The realtor waited for the county building inspector to arrive and do his thing. Bev never wanted to take on the Crookshank mansion. Old rumors persisted … bad rumors, both about its history, and about the ghost that supposedly “lived” there. Fat chance Bev could ever move this white elephant, as whoever bought it would have to commit to renovating the overgrown shack. And as the building was included in the National Register of Historic Places, there was no way she could sell the land for its juicy commercial value.
And still she waited, as the winter Sun dipped over the hills for an early afternoon sunset. The mansion had seen better days, and now that the light was fading, its dismal facade transformed into a menacing—dare she think it?—spectre!
Bev tried calling the inspector again…was this the fourth, or the fifth time? Again, the infuriating voice mail message telling her what she already knew; he will be in the field this afternoon, and leave a message, etc. Fat lot of good that would do her. This inspection was scheduled three months ago. Pity the county couldn’t cut loose some funds for another building inspector.
All these unbidden thoughts coursed through her mind, even though, by faith, she was secure in her safety as God’s kid. Even if ghosts and such immaterial things existed, they wouldn’t have a chance against her Big Brother Jesus. Yet, she couldn’t shake the thought of menacing, unseen things waiting inside for the unwary intruder, be they living, or be they dead.
Bev switched mental gears to consider the positive side of the unseen, and recited aloud one of her many favorite Bible verses: “For we are saved by hope: but hope that is seen is not hope: for what a man seeth, why doth he yet hope for? But if we hope for that we see not, then do we with patience wait for it. Romans eight, verses twenty-four and twenty-five.”
Patience! What a rare commodity. Bev again searched her Bible memory bank. Didn’t King David have some choice bits of wisdom regarding Patience? Okay, there’s Psalms forty, verses one and two: “I waited patiently for the Lord; and he inclined unto me, and heard my cry. He brought me up also out of an horrible pit, out of the miry clay, and set my feet upon a rock, and established my goings.”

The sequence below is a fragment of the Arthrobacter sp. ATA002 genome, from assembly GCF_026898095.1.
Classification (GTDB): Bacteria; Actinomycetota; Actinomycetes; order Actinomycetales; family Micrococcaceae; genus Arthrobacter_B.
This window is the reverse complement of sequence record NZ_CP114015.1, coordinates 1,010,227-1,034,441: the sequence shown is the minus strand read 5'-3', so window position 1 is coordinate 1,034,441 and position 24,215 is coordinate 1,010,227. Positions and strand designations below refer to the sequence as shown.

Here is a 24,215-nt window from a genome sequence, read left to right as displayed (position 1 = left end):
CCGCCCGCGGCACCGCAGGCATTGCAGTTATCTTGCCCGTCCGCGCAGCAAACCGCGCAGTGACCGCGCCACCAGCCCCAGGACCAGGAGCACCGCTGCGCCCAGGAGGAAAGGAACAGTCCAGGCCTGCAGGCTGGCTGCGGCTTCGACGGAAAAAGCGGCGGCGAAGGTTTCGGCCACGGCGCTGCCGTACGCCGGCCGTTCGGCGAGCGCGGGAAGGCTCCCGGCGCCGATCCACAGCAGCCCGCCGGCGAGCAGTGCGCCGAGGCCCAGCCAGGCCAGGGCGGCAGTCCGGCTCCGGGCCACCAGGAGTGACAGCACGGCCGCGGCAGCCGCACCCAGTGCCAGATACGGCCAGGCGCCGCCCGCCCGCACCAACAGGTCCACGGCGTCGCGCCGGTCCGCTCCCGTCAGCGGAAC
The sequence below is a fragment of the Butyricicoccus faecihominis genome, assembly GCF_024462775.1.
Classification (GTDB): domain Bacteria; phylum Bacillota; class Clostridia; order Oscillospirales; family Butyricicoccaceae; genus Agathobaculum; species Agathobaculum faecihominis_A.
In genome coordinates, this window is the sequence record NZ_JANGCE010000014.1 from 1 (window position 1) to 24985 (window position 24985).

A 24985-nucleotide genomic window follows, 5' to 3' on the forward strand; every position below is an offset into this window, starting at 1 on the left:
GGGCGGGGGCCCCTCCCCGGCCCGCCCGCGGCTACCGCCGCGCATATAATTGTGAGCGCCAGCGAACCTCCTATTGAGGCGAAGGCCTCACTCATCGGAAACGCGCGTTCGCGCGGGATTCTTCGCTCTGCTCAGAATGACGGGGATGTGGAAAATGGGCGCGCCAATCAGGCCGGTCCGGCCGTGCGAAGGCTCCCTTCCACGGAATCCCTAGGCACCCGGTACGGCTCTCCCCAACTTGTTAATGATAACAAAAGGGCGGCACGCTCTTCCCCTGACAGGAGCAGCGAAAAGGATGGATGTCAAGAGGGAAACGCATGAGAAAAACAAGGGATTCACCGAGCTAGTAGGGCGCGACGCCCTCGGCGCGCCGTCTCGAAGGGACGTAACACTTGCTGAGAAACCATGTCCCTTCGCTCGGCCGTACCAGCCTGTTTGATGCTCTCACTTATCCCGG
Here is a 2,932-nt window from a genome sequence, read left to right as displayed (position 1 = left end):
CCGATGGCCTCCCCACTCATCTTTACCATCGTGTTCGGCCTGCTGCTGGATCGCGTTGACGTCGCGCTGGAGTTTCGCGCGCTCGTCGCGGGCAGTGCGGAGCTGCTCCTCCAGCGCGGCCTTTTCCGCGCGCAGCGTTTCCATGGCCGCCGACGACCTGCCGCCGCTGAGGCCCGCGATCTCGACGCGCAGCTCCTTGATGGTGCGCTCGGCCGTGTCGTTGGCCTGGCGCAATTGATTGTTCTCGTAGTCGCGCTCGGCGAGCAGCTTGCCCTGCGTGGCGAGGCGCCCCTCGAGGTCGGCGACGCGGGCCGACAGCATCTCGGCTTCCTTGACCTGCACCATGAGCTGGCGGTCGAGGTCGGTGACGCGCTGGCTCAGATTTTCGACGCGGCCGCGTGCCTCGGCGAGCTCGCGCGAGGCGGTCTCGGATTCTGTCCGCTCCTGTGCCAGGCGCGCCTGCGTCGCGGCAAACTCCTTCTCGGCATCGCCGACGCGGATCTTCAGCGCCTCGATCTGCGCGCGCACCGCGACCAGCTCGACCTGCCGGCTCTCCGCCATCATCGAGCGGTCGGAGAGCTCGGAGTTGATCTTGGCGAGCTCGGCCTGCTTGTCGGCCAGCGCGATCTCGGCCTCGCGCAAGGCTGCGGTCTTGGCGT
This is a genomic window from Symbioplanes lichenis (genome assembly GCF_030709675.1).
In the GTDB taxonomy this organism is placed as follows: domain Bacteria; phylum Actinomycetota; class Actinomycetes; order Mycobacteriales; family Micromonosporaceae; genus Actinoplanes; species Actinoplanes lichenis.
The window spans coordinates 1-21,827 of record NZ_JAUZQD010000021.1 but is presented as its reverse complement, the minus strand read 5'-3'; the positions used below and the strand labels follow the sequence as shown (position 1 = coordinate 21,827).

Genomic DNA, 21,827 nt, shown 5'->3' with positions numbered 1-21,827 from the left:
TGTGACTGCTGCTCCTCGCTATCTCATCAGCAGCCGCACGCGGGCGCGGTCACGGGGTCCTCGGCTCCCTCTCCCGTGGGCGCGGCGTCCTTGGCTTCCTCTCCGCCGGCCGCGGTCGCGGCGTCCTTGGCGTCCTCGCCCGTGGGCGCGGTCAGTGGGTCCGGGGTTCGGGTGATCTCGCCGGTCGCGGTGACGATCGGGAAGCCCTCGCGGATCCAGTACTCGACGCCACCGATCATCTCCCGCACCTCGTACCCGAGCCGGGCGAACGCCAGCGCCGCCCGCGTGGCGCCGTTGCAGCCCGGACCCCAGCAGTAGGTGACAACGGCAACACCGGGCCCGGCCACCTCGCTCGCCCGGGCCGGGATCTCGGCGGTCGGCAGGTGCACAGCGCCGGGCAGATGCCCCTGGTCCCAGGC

Bev wracked her brain for more Davidic encouragement. She knew it was there somewhere … “Oh! Well, duh. Psalms sixty-nine, verses one through three: Save me, O God; for the waters are come in unto my soul. I sink in deep mire, where there is no standing: I am come into deep waters, where the floods overflow me. I am weary of my crying: my throat is dried: mine eyes fail while I wait for my God.”
She thought of how many times King David, the man after God’s own heart, fussed at his beloved Lord. Yet, he always ended his fussing with praise for God’s unending faithfulness and magnificent glory. So she recited the end of Psalms sixty-nine: “Let the heaven and earth praise him, the seas, and every thing that moveth therein. For God will save Zion, and will build the cities of Judah: that they may dwell there, and have it in possession. The seed also of his servants shall inherit it: and they that love his name shall dwell therein.”
What a beautiful promise, and she reveled in it. She already knew she was a faith-child of Abraham, but she loved it when King David reminded her of the fact.
Twilight had faded quickly to blackness by the time the tardy building inspector drove through the wrought-iron gates and up the long, tree-shrouded drive to where Bev waited. She hadn’t even noticed the darkness and gathering ground fog with her mind so occupied by Scripture and praise. Why, she even found a cordial greeting for the inspector. So, into the “haunted” mansion, with God’s Spirit leading the way.